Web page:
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Link Up Gets Kids Moving With the Symphony

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Justin Regan
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It’s probably safe to assume that when it comes to music, most elementary school kids are more familiar with Bieber than Beethoven. But, an education program run by Carnegie Hall aims to change that. As Arizona Public Radio’s Justin Regan reports, Link Up not only teaches kids about orchestral music, it gets them out of the classroom and performing with their local symphonies.

Hundreds of elementary school kids are packed into Ardrey Auditorium at Northern Arizona University. After weeks of practicing Cidade Maravilhosa, by Brazilian composer André Filho, their big moment has finally arrived as they perform it with the Flagstaff Symphony Orchestra.   

“I liked the music and it was very inspiring. It felt like I was famous,” said Emilly Jenks.

Emilly Jenks is a fifth grader at Williams Elementary School. It’s one of more than 20 schools in Northern Arizona participating in the Link Up program.

“You can be in front of tons of people performing, and you can learn new instruments and it’s so much fun and I would just love to do that stuff,” said Jenks.

Link Up was launched in the mid-eighties as a music education program at Carnegie Hall. The idea was to make classical music more than just something kids hear, but something they experience. Phil Bravo, manages the program based in New York City.

“That introduces kids to the orchestra through an interactive curriculum that they learn over the course of the year and they come to a concert experience. We also partner with now approximately 70 orchestras around the world who present their own concerts where students come in, they play recorder, they play violin along with the orchestra from their seats,” said Bravo.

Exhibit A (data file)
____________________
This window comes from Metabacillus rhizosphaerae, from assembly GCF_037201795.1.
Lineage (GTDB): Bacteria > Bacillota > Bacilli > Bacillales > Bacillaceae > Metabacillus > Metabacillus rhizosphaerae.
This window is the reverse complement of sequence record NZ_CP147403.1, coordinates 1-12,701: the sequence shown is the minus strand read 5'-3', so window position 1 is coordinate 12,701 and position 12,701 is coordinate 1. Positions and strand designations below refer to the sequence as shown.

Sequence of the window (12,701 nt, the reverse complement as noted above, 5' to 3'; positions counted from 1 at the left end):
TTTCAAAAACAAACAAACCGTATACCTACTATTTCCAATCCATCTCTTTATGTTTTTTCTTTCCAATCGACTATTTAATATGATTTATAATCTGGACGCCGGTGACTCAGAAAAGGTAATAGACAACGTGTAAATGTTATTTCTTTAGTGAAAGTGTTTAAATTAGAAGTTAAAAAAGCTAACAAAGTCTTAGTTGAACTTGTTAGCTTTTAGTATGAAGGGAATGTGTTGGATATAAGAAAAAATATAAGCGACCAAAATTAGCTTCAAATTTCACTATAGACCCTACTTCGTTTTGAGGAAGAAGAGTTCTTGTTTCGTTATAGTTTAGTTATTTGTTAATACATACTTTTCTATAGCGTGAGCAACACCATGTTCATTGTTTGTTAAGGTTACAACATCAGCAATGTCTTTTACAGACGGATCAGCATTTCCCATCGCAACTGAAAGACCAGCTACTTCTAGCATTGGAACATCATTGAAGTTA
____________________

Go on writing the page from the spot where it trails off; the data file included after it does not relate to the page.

They also dance and sing songs they’ve spent months rehearsing with their music teachers.

“Today we were basically just preparing and getting ready and just getting excited about singing with the symphony, it’s a really big experience for them,” said Krisy Hafford.

Krisy Hafford teaches music at Knoles Elementary School in Flagstaff.

“You see kids that normally don’t really get into music, or music isn’t really their thing, which is fine, but then they get into this concert and they get to experience this whole… there’s thousands of people in there and it just gets them excited, and there’s just this buzz happening,” said Hafford.

It’s also special for the Orchestra.

“One of the neatest things to see is a violinist or another member of the Orchestra come down to the front of the stage and give high-fives to these students. They feel like rock stars,” said Christopher Barton.

Christopher Barton is executive director of the Flagstaff Symphony Orchestra. He says this is the second year they’ve participated in the program. And so far they’re the only orchestra in the state to do so.

“We get so many thank you notes from students and from different schools after the program that say, ‘I am excited to play an instrument now’ ‘I want to learn more about music’ ‘Link Up was better than my Birthday party’, said Barton.

For fifth grader Ashley Alexander, the program has transformed her appreciation of classical music.   

“It’s changed how I feel about music because before, I thought about music as just blank space to fill the air, but now I know it’s important. It makes people happy, it makes people move and dance and want to dance,” said Alexander.

This year, close to 4,000 students from Arizona made music with the Flagstaff Symphony Orchestra. The musicians say it’s one of the most exciting concerts of their season.

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